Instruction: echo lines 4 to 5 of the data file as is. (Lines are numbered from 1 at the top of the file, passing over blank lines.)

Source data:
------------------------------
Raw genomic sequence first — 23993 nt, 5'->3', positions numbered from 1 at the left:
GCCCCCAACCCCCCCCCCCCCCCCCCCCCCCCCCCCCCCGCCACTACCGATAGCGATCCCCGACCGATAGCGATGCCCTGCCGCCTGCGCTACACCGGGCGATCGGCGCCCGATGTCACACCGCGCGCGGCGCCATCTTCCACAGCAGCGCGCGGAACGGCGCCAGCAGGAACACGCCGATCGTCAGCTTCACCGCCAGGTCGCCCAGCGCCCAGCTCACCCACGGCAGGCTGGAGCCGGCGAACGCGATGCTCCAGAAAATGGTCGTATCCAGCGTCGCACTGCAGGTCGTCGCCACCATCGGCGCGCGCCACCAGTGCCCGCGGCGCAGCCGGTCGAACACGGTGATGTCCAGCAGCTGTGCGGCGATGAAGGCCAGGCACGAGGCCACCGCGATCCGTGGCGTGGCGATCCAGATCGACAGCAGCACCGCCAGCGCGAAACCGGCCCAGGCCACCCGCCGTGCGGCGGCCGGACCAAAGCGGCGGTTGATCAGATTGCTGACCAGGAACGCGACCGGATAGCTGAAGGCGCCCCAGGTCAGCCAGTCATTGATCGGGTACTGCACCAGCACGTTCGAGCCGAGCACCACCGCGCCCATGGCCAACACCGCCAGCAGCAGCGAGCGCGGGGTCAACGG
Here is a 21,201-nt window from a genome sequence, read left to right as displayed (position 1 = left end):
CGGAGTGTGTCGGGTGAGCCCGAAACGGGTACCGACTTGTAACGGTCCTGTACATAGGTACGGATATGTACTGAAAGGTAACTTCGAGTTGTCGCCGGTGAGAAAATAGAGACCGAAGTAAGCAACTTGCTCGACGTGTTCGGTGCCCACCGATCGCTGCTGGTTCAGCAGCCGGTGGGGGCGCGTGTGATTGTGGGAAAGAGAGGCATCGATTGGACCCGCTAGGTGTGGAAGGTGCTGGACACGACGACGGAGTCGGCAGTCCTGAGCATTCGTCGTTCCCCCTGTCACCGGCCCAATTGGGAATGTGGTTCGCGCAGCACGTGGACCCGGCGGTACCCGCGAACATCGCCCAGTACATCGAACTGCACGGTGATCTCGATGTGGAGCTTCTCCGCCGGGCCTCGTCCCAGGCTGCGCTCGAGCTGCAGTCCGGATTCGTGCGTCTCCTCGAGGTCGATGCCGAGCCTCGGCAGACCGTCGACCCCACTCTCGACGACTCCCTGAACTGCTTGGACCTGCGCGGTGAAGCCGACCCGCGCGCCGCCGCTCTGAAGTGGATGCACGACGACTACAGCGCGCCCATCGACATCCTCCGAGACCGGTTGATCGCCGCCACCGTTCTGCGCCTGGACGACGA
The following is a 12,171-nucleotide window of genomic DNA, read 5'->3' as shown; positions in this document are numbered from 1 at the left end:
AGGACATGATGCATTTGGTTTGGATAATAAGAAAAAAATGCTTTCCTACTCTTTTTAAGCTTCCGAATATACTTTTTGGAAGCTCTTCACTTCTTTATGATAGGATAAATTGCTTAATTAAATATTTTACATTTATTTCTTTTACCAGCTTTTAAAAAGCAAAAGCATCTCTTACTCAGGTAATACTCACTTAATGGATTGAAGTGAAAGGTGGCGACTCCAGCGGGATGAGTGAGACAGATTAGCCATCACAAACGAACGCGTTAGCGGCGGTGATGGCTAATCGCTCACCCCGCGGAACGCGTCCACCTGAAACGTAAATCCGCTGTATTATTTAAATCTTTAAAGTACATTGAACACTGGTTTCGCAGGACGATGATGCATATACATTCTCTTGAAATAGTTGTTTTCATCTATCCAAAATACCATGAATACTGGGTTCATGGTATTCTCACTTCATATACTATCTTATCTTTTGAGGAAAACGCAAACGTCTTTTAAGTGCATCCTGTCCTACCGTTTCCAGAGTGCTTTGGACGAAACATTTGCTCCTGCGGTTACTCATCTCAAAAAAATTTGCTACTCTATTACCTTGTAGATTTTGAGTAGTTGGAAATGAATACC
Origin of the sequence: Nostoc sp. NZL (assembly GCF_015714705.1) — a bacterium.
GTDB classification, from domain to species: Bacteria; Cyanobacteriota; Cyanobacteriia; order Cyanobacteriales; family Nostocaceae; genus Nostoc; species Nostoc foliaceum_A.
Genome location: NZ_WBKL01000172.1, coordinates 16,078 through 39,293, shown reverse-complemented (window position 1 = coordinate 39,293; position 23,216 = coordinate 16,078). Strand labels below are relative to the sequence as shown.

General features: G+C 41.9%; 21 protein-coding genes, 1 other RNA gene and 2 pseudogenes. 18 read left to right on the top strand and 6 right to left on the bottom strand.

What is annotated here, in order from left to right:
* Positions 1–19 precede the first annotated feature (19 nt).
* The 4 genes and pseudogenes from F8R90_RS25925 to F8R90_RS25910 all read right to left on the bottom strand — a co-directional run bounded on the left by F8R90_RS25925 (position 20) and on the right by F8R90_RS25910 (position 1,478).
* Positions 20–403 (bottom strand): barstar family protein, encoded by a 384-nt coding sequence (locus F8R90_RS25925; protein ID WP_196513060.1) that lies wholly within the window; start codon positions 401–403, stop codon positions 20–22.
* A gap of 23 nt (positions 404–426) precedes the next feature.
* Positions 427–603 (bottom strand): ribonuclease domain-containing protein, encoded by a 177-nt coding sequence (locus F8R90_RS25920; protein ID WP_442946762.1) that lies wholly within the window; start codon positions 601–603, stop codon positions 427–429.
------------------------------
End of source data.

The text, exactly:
CGGAGTGTGTCGGGTGAGCCCGAAACGGGTACCGACTTGTAACGGTCCTGTACATAGGTACGGATATGTACTGAAAGGTAACTTCGAGTTGTCGCCGGTGAGAAAATAGAGACCGAAGTAAGCAACTTGCTCGACGTGTTCGGTGCCCACCGATCGCTGCTGGTTCAGCAGCCGGTGGGGGCGCGTGTGATTGTGGGAAAGAGAGGCATCGATTGGACCCGCTAGGTGTGGAAGGTGCTGGACACGACGACGGAGTCGGCAGTCCTGAGCATTCGTCGTTCCCCCTGTCACCGGCCCAATTGGGAATGTGGTTCGCGCAGCACGTGGACCCGGCGGTACCCGCGAACATCGCCCAGTACATCGAACTGCACGGTGATCTCGATGTGGAGCTTCTCCGCCGGGCCTCGTCCCAGGCTGCGCTCGAGCTGCAGTCCGGATTCGTGCGTCTCCTCGAGGTCGATGCCGAGCCTCGGCAGACCGTCGACCCCACTCTCGACGACTCCCTGAACTGCTTGGACCTGCGCGGTGAAGCCGACCCGCGCGCCGCCGCTCTGAAGTGGATGCACGACGACTACAGCGCGCCCATCGACATCCTCCGAGACCGGTTGATCGCCGCCACCGTTCTGCGCCTGGACGACGA
The following is a 12,171-nucleotide window of genomic DNA, read 5'->3' as shown; positions in this document are numbered from 1 at the left end: